At maximum spring compression, the mass will be stationary.

After hitting spring, KE lost = mgh, spring PE gained = ##\frac 12 kx^2##,

X so ##x=\sqrt{\frac{2mgh}k}##”

The catch is that during compression of the vertical spring more gravitational PE is lost.

“Total gravitational PE lost in coming to rest = mg(h+x), spring PE gained = ##\frac 12 kx^2##, ##x=d+\sqrt{d^2+2dh}## where ##d=\frac{mg}k##.”

Note that d here equals the equilibrium compression of the spring with the mass resting on it.

 4. Change in PE

When the extension of a spring changes, the change in PE depends on both the change in extension and the original extension.

“A spring of constant k is at first stretched to an extension ##x_0##.  It is then further stretched by ##x_1##.  What is the increase in its potential energy?”

Attempted answer:

X##\frac 12 k {x_1}^2##”

When extended by ##x_0##, the PE in the spring was ##\frac 12 k {x_0}^2##.  After extending a further ##x_1##, the PE is ##\frac 12 k (x_0+x_1)^2##.

The increase in PE is

##\frac 12 k (x_0+x_1)^2-\frac 12 k {x_1}^2=\frac 12 k (2x_0+x_1)x_1##

Note that we can arrive at the same result by thinking about the average force during the extension:

Work done ##=x_1\left(\frac {kx_0+k(x_0+x_1)}2\right)##

 

Masters in Mathematics. Interests: climate change & renewable energy; travel; cycling, bushwalking; mathematical puzzles and paradoxes, Azed crosswords, bridge

3 replies
  1. QuantumCurt
    QuantumCurt says:

    That was a good write up. I've been tutoring a bit of freshman level physics this last year (during my sophomore year), and I've had to correct some similar errors that people were making. It was made more difficult because these students had not yet completed any E&M, so I was unable to use the analogy of adding resistors in series and parallel. I've found that identifying and helping people with these frequently made errors has really improved my own knowledge of the material.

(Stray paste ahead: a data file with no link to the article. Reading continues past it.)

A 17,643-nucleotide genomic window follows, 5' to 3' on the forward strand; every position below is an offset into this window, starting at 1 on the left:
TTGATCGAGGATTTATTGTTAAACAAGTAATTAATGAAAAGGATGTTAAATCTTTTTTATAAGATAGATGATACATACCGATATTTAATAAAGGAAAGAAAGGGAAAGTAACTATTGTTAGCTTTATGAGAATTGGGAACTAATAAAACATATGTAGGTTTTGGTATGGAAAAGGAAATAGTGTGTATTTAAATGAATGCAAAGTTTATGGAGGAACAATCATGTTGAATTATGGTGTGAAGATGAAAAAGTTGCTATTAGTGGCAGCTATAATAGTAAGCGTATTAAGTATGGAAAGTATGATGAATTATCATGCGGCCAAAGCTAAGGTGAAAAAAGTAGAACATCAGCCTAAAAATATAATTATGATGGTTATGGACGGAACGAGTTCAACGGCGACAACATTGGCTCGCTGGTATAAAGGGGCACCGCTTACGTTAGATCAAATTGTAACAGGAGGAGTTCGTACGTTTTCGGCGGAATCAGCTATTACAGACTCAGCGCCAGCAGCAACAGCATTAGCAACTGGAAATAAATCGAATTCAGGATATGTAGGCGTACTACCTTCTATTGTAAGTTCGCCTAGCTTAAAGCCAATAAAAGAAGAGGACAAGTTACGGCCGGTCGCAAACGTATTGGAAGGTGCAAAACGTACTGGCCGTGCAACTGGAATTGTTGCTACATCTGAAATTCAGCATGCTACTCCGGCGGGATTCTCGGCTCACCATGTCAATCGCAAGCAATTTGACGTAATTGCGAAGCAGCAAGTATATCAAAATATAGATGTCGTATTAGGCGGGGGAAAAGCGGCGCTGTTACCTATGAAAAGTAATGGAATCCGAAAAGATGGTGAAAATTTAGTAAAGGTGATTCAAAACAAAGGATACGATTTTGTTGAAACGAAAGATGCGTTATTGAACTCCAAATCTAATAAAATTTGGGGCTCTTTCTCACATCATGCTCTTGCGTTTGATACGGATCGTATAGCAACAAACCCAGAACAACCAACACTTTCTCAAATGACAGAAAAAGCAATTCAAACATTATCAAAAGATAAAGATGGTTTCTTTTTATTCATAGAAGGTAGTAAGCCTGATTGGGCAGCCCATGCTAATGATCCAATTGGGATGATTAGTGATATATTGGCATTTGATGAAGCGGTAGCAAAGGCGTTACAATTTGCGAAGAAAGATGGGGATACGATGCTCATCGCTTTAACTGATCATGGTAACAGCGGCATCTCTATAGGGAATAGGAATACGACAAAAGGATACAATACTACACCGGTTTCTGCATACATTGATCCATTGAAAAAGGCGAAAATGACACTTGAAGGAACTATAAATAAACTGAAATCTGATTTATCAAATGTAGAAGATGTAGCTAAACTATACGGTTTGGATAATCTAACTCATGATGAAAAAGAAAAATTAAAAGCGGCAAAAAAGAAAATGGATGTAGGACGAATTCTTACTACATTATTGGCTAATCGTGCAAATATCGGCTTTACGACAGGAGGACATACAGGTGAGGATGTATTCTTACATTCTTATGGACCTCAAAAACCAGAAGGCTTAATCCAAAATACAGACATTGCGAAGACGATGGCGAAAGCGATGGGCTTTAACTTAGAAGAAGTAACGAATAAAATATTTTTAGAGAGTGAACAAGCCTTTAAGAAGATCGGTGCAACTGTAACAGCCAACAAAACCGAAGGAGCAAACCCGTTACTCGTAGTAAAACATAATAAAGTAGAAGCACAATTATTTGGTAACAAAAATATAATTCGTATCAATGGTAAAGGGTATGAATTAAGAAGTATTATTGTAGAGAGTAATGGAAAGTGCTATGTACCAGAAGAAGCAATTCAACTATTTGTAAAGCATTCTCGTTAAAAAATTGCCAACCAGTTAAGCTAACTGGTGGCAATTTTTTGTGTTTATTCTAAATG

2. Greg Bernhardt
    Greg Bernhardt says:

    [SIZE=4][URL=’https://www.physicsforums.com/members/haruspex.334404/’]haruspex[/URL] is on a writing tear at the moment. When I get a chance I’m going to link all his entries together. It’s a wonderful collection.[/SIZE]

  3. Merlin3189
    Merlin3189 says:

    Sec 1 -There seems to be a small typo in the 6[SUP]th[/SUP] line here

    Attempted answer:
    When the tension in the first spring is T, the tension in the second spring will also be T.
    The two extensions will be ##frac{T}{k_1} and frac{T}{k_2}##
    Total extension ## = T(frac{1}{k_1}+frac{1}{k_2})##
    [COLOR=#ff0000]X[/COLOR] Total tension = 2T
    Overall spring constant ## = frac{2T}{T(frac{T}{1}k_1+frac{1}{k_2})}=frac{2k_1k_2}{k_1+k_2}##

    I think it should be
    Overall spring constant ## = frac{2T}{T(frac{1}{k_1}+frac{1}{k_2})}=frac{2k_1k_2}{k_1+k_2}##

    Reference [URL]https://www.physicsforums.com/insights/frequently-made-errors-mechanics-springs/[/URL]